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    There is nothing personal about it. We all have asked bad questions. But trying to lobby to get your question reopened because you want to have a discussion is not good. That was most of what he got flack for I believe. – IDrinkandIKnowThings Oct 24 '12 at 14:24
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    @Chad, the comment thread has been deleted, so I can't verify, but I thought the flack is what made him get defensive and urge people to reopen. I could be mistaken though. Either way, I believe focusing on solutions is better than just picking people apart without explaining how to be a better SE user. After all, asking questions is tough..... Hope this helps clarify any confusion. – jmort253 Oct 25 '12 at 1:08
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    He made the pleas to reopen almost immediately, after the comments This isn't really a question about the workplace, but about politics and society. It's also a discussion question, very unlikely to get a definitive answer. and As is, this has too many open questions. It could be the problem statement for an entire thesis or research project. What is your actual problem that needs solving?. I don't think they warrant being defensive...sorry for the format abuse, it's hard to show quotes in comments – Rarity Oct 25 '12 at 15:54
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    I agree with @Rarity - the question was closed and quickly received a quick "hey guys please reopen this question" comment. Just look at the edit history and see the timing between it being closed, the changes the OP made, and then the sequence. – enderland Oct 25 '12 at 16:20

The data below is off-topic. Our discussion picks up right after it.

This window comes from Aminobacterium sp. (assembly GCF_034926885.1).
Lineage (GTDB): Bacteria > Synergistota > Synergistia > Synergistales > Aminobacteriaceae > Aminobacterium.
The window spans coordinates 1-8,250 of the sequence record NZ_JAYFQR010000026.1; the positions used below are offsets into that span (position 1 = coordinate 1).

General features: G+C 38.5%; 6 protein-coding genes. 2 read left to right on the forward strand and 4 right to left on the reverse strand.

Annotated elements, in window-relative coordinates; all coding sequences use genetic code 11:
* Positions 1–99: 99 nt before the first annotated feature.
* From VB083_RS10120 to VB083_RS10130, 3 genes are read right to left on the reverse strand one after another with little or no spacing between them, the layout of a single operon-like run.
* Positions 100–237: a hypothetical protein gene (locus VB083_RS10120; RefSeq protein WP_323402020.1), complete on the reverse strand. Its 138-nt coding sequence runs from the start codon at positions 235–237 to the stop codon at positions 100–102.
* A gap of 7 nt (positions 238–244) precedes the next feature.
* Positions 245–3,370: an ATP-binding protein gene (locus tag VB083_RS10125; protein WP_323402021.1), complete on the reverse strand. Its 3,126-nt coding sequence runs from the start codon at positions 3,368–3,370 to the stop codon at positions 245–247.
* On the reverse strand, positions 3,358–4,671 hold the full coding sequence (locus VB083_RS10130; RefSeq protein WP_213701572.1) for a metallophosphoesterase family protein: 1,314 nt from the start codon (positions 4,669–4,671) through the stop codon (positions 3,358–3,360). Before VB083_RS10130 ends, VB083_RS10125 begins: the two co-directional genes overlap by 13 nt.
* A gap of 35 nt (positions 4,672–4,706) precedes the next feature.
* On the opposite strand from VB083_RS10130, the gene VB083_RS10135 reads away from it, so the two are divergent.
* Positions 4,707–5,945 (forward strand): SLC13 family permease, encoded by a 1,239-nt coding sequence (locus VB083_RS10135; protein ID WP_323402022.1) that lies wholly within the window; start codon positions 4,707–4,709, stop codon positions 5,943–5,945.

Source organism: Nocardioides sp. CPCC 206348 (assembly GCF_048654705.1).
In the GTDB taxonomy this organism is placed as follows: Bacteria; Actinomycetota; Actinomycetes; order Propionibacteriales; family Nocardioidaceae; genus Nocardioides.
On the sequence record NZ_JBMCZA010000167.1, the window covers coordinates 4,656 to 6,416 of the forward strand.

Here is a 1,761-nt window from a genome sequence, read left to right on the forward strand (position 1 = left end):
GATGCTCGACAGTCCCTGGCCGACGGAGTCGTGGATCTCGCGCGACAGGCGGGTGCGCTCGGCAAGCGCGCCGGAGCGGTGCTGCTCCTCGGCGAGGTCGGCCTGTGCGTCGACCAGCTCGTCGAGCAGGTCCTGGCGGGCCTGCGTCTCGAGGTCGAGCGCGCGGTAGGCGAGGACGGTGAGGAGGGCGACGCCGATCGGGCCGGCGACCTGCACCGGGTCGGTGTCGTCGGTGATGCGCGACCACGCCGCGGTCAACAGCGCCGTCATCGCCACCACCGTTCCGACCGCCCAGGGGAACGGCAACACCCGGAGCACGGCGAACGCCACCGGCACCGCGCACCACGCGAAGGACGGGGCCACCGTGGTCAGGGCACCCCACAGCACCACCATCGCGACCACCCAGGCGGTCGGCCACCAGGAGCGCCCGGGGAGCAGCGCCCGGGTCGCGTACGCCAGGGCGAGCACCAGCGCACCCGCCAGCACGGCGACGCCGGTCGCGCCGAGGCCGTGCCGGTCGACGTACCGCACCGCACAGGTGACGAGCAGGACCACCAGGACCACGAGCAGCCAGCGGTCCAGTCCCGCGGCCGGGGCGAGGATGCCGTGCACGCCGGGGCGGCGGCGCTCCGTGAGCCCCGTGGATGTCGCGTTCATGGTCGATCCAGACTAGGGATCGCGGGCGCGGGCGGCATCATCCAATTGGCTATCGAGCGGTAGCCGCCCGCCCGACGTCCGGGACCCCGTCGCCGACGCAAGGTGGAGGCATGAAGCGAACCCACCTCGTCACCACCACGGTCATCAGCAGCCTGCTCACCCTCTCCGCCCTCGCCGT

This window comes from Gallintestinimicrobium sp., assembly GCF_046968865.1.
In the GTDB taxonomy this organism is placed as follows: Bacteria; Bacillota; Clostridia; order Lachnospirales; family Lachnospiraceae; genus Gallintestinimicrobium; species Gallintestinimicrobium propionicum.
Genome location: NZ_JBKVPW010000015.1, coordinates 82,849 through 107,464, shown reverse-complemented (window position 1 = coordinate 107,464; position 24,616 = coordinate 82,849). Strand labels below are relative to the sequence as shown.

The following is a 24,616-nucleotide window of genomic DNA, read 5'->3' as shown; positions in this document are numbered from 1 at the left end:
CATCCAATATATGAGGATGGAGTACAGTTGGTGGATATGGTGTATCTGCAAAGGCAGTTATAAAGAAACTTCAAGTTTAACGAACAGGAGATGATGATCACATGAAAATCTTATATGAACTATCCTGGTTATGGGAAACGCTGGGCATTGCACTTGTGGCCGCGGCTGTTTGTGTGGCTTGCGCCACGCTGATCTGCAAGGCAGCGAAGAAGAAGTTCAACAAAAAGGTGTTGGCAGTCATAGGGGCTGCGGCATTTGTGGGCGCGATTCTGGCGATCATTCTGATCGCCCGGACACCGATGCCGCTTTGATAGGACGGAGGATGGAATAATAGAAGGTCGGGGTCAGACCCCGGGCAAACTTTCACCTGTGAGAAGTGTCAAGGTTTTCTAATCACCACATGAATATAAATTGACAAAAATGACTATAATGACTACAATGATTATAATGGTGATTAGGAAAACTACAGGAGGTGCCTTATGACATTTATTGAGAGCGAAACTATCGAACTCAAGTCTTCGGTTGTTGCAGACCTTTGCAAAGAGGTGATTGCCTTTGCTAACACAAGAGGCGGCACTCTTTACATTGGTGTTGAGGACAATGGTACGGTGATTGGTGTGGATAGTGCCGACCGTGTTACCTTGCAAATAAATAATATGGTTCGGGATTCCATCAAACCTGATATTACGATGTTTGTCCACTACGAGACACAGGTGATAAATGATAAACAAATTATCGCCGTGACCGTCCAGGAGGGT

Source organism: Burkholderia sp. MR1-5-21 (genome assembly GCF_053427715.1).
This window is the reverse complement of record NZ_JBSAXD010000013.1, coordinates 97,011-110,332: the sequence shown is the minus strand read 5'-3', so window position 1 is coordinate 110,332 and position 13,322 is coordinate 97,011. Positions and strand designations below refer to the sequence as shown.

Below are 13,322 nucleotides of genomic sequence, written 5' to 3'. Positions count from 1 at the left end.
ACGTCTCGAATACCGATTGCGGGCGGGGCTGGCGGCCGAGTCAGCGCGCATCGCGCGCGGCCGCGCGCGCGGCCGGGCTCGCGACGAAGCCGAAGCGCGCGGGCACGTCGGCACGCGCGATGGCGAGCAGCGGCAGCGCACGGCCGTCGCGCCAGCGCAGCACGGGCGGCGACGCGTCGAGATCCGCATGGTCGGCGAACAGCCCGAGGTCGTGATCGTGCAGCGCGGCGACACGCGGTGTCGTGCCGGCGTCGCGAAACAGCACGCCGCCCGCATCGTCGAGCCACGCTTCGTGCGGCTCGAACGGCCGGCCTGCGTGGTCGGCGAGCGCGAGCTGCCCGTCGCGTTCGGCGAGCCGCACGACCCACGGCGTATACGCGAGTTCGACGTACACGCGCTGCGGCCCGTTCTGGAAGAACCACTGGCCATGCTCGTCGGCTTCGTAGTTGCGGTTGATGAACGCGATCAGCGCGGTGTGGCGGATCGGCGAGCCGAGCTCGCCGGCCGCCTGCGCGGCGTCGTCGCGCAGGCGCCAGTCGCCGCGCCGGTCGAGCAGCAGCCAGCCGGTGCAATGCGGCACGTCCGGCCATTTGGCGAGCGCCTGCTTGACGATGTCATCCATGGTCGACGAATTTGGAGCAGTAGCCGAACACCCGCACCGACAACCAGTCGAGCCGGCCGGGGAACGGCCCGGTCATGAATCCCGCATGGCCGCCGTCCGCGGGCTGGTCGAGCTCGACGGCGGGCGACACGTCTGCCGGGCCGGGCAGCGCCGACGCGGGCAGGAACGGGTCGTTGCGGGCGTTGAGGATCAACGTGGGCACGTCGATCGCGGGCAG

• @enderland actually he made the comments before the post was closed – Rarity Oct 25 '12 at 16:30
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The bottom line here is: You should only ask practical, answerable questions based on actual problems that you face. This question fails to meet that criteria.

If the question was I am being asked to evaluate a diversity program how do i do that it would be ok, or even how should i go about implementing a diveristy inclusion program? This question boils down to lets have a discussion about diversity programs in the workplace. That is not constructive.

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    Actually I don't think that's the bottom line, because clearly the OP, Greg, does think this is about a problem he faces in the workplace. So we don't get anywhere with that point. Even if you think that it "fails to meet that criteria", something is wrong with the messaging. – Nicole Oct 25 '12 at 17:51
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    @NickC I am not saying it is not a problem he faces, but the question was not practical or answerable. Especially when he admitted in the comments that he was looking for a discussion on the topic. – IDrinkandIKnowThings Oct 25 '12 at 18:27
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I think this sort of thing leads to discussion, sometimes excellent, productive discussion, but SE is not the best place for discussion (except, perhaps, in chat).